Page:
Thursday, July 17, 2008


With crude showing signs of cooling off, stock markets look poised for a rebound. It also depends on the vote of confidence scheduled for the 22nd and the inflation figures. In my opinion it’s a good time for long term investors with a time horizon of 2 years and above to go on a shopping spree.

Oil, which has been a major drag on the markets is projected to react to $100 to $110/bbl in the next six months. The reasons are slowing demand for gasoline in the US, the relatively lower growth in GDP projected by India and China and the comments of the King of Saudi Arabia seeking lower oil prices. If oil prices fall as expected, this would provide a huge boost to economies like India and consequently their stock markets. Since higher oil prices are already factored into current market levels, any positive news could act as a trigger.

On the political front, the exit of the left parties should act as a pleasant surprise for stock markets, only if the government survives the vote of confidence. In such a scenario, the Government would be free to aggressively push reforms in insurance and banking sectors. Moreover the disinvestment process of PSU’s would get a huge boost, bringing quality new issues to primary markets and increasing the depth and liquidity of our markets in addition to improving sentiment among battered investors. Also opening of the insurance sector would bring a flood of FDI into the economy, thereby strengthening the Rupee.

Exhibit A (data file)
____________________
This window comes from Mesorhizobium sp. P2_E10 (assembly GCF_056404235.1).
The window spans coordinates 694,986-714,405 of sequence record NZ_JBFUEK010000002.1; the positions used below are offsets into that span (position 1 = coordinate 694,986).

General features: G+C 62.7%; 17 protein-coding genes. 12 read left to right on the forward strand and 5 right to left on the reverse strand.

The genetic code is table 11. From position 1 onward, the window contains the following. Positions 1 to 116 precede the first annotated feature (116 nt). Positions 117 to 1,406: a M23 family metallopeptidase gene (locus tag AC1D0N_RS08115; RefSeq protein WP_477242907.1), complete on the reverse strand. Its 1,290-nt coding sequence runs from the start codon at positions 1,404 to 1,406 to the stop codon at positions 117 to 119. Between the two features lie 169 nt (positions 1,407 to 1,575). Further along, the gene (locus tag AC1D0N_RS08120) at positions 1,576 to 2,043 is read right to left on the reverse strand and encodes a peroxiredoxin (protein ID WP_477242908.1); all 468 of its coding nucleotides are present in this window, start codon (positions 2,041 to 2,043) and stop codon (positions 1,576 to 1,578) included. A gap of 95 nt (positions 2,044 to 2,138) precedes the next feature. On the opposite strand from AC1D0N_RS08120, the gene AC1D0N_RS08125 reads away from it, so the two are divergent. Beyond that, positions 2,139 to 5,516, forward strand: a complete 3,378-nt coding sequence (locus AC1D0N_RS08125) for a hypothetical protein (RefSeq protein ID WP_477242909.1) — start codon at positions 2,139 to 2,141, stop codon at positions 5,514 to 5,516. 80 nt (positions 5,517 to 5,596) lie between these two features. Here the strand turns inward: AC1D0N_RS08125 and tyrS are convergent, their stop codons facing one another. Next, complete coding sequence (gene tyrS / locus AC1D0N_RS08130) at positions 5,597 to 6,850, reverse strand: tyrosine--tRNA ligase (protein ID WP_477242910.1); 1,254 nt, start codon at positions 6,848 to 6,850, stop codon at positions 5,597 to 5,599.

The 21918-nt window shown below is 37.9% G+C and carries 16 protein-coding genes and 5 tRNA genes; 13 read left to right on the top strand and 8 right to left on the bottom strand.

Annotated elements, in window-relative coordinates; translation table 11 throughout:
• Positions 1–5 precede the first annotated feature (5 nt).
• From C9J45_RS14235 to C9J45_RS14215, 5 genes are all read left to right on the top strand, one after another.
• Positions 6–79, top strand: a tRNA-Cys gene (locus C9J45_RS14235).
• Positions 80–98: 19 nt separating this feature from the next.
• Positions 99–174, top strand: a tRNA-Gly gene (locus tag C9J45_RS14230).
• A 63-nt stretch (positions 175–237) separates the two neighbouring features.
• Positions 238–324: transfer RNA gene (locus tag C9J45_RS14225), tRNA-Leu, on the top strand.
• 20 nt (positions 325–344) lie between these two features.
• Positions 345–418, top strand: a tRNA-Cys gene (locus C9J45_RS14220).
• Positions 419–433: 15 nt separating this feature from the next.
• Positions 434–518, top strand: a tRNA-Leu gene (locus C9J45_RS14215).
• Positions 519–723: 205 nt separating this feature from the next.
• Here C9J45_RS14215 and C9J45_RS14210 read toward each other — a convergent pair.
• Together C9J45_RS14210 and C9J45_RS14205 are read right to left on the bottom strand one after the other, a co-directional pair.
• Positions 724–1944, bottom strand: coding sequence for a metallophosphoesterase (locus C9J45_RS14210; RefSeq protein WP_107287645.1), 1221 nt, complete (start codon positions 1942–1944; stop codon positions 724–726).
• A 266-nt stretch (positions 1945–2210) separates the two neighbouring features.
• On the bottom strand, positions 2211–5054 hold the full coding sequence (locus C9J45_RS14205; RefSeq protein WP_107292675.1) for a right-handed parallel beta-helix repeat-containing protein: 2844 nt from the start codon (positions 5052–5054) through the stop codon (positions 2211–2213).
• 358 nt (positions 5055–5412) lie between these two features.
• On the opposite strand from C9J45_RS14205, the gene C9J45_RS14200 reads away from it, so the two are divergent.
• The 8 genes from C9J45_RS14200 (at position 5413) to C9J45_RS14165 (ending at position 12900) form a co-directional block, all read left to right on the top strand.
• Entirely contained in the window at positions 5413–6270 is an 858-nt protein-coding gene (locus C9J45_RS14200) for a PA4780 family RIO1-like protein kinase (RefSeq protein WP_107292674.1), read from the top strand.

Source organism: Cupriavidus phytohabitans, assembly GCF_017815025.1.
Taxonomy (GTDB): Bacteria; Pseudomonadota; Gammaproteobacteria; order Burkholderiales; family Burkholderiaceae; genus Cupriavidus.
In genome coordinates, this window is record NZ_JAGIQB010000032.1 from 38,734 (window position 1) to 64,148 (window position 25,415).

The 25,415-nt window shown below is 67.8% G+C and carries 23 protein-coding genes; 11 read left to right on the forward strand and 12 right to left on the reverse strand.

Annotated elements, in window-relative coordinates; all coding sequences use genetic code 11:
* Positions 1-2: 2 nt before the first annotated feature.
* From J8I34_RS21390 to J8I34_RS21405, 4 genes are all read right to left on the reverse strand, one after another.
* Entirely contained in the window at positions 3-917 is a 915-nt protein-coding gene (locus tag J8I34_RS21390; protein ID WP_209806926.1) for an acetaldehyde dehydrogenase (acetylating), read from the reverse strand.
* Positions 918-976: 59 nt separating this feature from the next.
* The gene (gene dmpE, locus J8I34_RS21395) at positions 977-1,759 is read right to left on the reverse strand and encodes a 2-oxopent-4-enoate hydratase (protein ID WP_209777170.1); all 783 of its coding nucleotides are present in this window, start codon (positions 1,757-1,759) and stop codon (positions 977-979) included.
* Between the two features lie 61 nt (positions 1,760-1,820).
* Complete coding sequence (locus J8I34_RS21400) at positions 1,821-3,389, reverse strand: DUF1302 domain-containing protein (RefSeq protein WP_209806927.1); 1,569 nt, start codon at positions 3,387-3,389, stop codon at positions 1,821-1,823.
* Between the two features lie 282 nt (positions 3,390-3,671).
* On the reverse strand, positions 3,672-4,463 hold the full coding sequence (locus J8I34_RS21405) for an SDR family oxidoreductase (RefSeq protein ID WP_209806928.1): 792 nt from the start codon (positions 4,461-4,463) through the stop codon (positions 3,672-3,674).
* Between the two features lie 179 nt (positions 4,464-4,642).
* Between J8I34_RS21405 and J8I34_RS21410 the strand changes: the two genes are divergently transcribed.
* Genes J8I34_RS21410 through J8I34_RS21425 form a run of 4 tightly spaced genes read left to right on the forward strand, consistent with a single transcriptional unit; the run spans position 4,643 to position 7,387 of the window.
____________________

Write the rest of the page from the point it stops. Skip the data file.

Inflation poses a huge risk to the markets, but again most of the bad news is built into prices. Though inflation is not expected to fall off any time soon, it is after six months that the higher base effect will kick in. Since, in India inflation is measured on a YOY basis, we are getting inflation figures compared with last year’s figures. Inflation was quite low at this time last year hence we are seeing disproportionately higher inflation growth figures. Also by this time we will see some of the measures taken by RBI to curb inflation take effect. Another positive would be the normal monsoon, at least till now, which would bring down the prices of food articles.

A caveat here is that any of the above scenarios not happening could act as a dampener. But in my view, current prices hold value for investors willing to wait it out and having the capacity to bear some potential pain in return for longer term capital growth.

1 comment:


Where do we go from here. Ask someone in the euro zone the question.